NBC got its start in 1926 as the nation's first radio network. Its parent company, the Radio Corporation of America, figured people would buy the radios it made if they had interesting things to listen to.
The network began television broadcasts in 1939 and produced TV's first star in Milton Berle in 1948. Though it faced fierce competition over the decades, NBC was formidable in the 1990s, with Thursdays declared a "must-see" night of television.
Lately, NBC has been sagging in fourth place, struggling to find a hit.
Other properties that are part of NBC Universal have struggled, too. The Universal movie studio has had notable flops such as the Judd Apatow comedy "Funny People," and theme park attendance fell in the recession.
The bright spot is in such cable channels as USA, Syfy, Bravo and CNBC. Cable TV operator Comcast has its sights on those. It wants to diversify its holdings to stave off encroaching threats from online video and rival subscription-TV providers.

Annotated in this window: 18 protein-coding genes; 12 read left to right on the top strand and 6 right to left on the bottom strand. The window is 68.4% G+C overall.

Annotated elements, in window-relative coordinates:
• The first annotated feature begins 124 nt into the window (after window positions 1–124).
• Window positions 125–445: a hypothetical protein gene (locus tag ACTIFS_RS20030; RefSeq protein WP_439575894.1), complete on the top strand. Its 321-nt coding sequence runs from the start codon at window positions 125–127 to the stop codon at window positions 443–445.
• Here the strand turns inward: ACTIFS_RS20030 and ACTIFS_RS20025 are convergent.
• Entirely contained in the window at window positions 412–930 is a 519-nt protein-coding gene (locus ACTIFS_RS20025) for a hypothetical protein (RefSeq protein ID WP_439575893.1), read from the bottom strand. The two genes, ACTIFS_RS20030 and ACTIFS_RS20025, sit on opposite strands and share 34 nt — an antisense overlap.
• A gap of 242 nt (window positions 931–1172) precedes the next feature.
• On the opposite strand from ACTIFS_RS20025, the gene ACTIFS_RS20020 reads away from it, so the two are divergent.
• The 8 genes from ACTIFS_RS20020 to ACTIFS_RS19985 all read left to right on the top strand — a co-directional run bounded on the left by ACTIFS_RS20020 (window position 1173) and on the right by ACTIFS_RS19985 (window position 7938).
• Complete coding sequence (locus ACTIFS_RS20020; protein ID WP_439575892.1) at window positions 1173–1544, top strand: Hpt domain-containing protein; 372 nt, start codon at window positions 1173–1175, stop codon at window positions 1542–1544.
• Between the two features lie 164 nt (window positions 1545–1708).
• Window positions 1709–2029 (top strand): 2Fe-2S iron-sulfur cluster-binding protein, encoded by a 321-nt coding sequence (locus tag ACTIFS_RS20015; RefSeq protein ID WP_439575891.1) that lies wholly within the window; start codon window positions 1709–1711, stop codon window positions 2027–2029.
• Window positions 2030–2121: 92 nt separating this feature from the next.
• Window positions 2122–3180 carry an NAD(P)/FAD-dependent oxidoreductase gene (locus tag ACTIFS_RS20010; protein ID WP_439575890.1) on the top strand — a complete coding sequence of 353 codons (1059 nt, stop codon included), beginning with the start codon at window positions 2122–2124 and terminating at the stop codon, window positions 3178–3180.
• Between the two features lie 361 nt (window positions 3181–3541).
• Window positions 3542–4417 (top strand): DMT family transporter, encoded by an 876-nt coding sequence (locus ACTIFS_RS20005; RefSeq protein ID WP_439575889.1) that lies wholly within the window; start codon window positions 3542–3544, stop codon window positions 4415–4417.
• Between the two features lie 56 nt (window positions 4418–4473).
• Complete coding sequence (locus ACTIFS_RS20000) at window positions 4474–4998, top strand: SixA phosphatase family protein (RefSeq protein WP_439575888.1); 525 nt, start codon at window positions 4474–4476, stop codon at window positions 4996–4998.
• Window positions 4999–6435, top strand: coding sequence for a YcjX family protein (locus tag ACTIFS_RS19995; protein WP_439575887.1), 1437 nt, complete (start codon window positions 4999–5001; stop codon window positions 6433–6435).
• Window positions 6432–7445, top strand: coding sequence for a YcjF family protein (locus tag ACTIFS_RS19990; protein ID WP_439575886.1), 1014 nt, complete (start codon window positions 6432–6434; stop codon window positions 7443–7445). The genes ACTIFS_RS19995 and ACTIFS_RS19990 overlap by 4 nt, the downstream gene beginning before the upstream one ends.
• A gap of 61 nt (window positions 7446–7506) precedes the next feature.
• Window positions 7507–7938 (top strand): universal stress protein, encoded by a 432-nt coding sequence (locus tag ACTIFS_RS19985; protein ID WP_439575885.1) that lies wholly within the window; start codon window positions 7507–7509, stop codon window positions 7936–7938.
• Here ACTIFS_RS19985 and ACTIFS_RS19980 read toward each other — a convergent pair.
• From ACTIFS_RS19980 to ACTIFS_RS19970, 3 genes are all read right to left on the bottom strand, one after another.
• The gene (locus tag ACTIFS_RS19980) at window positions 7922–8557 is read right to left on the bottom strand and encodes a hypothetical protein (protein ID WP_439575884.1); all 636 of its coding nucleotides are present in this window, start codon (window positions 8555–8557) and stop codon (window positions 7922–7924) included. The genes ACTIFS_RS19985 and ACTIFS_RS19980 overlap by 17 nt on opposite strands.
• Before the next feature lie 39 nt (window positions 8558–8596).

In agreeing to sell a controlling stake to Comcast, General Electric is unraveling part of the legacy of former Chairman Jack Welch. In 1986 he bought RCA and NBC to help his industrial conglomerate get a reliable source of cash while overseas manufacturing competition loomed.
GE obtained the Universal entertainment business from Vivendi SA in 2004 in a deal that gave Vivendi a 20 percent stake in the combined venture, NBC Universal.
With Comcast now planning to take control, not much is expected to change immediately. NBC chief Jeff Zucker is expected to remain in charge, and there's little reason for GE to evict NBC from the GE building at 30 Rockefeller Center in midtown Manhattan.
At most the NBC comedy series "30 Rock," about a fictional version of the Peacock network, will need to satirize a different parent company -- one known for installing cable boxes rather than making microwave ovens.